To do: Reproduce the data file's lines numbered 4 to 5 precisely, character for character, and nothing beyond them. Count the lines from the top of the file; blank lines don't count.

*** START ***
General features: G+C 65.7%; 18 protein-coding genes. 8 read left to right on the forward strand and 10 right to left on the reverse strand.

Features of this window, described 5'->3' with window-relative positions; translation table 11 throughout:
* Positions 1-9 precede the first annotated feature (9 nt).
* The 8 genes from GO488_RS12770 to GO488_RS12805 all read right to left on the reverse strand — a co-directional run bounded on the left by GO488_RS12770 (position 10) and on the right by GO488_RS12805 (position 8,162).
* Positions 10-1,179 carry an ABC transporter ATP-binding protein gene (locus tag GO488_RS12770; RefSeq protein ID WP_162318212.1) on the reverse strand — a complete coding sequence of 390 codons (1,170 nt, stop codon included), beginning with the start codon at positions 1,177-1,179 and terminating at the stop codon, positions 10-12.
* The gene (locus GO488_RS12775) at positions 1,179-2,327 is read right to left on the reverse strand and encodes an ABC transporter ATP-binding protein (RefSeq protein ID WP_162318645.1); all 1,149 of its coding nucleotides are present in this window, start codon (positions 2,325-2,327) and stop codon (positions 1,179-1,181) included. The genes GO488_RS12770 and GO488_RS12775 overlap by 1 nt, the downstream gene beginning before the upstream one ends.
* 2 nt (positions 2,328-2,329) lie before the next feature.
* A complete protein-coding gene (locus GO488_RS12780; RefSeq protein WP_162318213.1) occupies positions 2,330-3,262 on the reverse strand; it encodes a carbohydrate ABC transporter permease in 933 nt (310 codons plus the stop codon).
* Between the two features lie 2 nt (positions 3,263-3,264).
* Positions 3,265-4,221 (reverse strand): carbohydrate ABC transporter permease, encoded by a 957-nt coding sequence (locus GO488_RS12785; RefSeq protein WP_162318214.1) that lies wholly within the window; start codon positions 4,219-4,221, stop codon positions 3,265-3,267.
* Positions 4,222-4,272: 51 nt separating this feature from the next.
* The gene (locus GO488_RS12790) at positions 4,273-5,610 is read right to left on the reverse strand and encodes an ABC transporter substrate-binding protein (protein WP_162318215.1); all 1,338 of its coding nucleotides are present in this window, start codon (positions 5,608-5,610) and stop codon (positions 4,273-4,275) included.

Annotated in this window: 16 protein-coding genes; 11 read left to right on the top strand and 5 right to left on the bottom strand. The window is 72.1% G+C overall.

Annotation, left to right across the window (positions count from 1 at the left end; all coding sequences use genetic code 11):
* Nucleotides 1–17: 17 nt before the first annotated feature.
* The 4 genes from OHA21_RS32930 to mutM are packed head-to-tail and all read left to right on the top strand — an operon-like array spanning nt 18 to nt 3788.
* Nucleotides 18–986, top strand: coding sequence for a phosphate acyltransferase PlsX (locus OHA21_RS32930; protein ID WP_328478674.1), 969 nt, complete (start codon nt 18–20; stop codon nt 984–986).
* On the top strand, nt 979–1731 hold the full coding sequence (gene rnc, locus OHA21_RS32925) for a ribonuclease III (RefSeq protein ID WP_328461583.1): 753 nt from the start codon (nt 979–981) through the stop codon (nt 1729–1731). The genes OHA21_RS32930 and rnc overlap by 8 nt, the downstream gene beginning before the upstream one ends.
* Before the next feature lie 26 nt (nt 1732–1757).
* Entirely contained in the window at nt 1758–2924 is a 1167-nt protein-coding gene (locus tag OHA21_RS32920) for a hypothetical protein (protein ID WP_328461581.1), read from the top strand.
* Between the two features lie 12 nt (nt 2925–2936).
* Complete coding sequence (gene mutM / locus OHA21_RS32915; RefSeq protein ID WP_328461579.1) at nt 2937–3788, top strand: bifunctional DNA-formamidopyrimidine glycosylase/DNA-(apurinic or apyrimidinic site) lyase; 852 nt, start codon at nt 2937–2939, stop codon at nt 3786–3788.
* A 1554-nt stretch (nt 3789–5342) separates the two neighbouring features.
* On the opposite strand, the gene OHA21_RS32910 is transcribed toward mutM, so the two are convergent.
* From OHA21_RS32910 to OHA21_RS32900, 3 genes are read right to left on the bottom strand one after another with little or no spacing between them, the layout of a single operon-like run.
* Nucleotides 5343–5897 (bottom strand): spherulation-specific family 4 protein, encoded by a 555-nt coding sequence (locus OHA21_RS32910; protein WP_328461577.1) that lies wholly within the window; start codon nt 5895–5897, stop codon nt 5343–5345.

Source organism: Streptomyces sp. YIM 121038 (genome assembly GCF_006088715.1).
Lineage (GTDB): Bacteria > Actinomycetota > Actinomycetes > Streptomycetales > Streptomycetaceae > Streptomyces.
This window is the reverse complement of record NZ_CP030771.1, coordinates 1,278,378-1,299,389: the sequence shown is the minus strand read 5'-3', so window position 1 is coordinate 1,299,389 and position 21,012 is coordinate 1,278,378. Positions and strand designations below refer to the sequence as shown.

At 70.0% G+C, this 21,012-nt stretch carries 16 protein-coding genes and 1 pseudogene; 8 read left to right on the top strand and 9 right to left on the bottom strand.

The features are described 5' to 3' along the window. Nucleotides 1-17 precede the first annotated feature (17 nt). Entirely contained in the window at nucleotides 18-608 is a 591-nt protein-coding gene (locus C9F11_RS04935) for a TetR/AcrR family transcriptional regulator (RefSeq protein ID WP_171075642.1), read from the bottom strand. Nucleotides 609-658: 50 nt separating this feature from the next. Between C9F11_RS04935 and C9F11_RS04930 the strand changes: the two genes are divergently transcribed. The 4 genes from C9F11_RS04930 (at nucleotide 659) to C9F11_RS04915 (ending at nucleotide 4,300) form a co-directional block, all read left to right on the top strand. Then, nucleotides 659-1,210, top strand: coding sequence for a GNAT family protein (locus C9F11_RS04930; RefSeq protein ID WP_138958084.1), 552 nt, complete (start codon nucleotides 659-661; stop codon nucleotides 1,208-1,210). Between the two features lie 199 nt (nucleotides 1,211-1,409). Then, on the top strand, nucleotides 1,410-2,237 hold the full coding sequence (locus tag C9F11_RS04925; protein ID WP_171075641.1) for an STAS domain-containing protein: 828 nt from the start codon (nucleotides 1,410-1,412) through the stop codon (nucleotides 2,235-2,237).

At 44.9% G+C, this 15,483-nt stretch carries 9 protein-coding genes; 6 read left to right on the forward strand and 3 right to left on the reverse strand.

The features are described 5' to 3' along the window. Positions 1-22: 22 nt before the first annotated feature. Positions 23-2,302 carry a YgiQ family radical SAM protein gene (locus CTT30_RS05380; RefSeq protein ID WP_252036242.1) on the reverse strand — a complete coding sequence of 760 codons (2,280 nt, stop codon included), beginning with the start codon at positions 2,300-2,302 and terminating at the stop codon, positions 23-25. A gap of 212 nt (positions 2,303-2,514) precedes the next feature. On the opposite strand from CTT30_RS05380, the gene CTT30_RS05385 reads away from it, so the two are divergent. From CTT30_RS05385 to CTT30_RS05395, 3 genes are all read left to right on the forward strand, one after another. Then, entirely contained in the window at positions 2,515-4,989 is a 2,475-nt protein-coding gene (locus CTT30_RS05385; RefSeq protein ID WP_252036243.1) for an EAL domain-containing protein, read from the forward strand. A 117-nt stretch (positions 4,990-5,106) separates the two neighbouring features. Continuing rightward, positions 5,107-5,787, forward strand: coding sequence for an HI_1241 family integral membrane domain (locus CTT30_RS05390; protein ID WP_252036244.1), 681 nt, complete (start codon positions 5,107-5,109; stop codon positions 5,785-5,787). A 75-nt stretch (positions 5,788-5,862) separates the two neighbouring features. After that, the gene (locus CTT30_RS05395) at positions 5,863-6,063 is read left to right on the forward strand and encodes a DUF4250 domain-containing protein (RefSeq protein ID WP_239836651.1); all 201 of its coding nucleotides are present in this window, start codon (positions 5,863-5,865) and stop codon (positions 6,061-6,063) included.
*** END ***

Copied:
* The 8 genes from GO488_RS12770 to GO488_RS12805 all read right to left on the reverse strand — a co-directional run bounded on the left by GO488_RS12770 (position 10) and on the right by GO488_RS12805 (position 8,162).
* Positions 10-1,179 carry an ABC transporter ATP-binding protein gene (locus tag GO488_RS12770; RefSeq protein ID WP_162318212.1) on the reverse strand — a complete coding sequence of 390 codons (1,170 nt, stop codon included), beginning with the start codon at positions 1,177-1,179 and terminating at the stop codon, positions 10-12.